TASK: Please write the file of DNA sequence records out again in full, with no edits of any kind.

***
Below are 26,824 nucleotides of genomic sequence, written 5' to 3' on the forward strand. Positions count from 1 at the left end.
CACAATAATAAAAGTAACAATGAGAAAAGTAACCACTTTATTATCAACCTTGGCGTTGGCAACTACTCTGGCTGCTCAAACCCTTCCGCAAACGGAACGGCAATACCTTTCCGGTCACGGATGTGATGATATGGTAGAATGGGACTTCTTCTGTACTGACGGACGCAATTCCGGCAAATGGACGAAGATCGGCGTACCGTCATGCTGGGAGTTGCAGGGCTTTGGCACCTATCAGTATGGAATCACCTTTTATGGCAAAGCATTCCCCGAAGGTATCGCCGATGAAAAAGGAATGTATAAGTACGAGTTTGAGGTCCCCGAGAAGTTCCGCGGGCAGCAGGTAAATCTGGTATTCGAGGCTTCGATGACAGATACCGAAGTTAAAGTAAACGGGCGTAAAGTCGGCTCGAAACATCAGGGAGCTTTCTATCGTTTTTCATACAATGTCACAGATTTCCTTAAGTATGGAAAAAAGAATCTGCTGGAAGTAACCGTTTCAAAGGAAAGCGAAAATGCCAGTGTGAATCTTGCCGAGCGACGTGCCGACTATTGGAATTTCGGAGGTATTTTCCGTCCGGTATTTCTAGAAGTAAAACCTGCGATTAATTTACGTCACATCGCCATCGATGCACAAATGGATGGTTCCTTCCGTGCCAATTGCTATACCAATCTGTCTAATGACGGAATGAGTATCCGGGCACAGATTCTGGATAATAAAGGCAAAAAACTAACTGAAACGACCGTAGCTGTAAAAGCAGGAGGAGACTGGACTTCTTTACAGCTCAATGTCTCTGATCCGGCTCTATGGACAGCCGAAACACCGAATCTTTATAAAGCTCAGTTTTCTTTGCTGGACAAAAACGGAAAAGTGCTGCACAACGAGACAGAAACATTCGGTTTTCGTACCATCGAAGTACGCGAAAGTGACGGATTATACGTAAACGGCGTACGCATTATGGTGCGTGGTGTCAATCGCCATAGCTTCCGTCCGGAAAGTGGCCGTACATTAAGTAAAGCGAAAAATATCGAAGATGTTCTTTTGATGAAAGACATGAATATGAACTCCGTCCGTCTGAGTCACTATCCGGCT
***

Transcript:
Below are 26,824 nucleotides of genomic sequence, written 5' to 3' on the forward strand. Positions count from 1 at the left end.
CACAATAATAAAAGTAACAATGAGAAAAGTAACCACTTTATTATCAACCTTGGCGTTGGCAACTACTCTGGCTGCTCAAACCCTTCCGCAAACGGAACGGCAATACCTTTCCGGTCACGGATGTGATGATATGGTAGAATGGGACTTCTTCTGTACTGACGGACGCAATTCCGGCAAATGGACGAAGATCGGCGTACCGTCATGCTGGGAGTTGCAGGGCTTTGGCACCTATCAGTATGGAATCACCTTTTATGGCAAAGCATTCCCCGAAGGTATCGCCGATGAAAAAGGAATGTATAAGTACGAGTTTGAGGTCCCCGAGAAGTTCCGCGGGCAGCAGGTAAATCTGGTATTCGAGGCTTCGATGACAGATACCGAAGTTAAAGTAAACGGGCGTAAAGTCGGCTCGAAACATCAGGGAGCTTTCTATCGTTTTTCATACAATGTCACAGATTTCCTTAAGTATGGAAAAAAGAATCTGCTGGAAGTAACCGTTTCAAAGGAAAGCGAAAATGCCAGTGTGAATCTTGCCGAGCGACGTGCCGACTATTGGAATTTCGGAGGTATTTTCCGTCCGGTATTTCTAGAAGTAAAACCTGCGATTAATTTACGTCACATCGCCATCGATGCACAAATGGATGGTTCCTTCCGTGCCAATTGCTATACCAATCTGTCTAATGACGGAATGAGTATCCGGGCACAGATTCTGGATAATAAAGGCAAAAAACTAACTGAAACGACCGTAGCTGTAAAAGCAGGAGGAGACTGGACTTCTTTACAGCTCAATGTCTCTGATCCGGCTCTATGGACAGCCGAAACACCGAATCTTTATAAAGCTCAGTTTTCTTTGCTGGACAAAAACGGAAAAGTGCTGCACAACGAGACAGAAACATTCGGTTTTCGTACCATCGAAGTACGCGAAAGTGACGGATTATACGTAAACGGCGTACGCATTATGGTGCGTGGTGTCAATCGCCATAGCTTCCGTCCGGAAAGTGGCCGTACATTAAGTAAAGCGAAAAATATCGAAGATGTTCTTTTGATGAAAGACATGAATATGAACTCCGTCCGTCTGAGTCACTATCCGGCT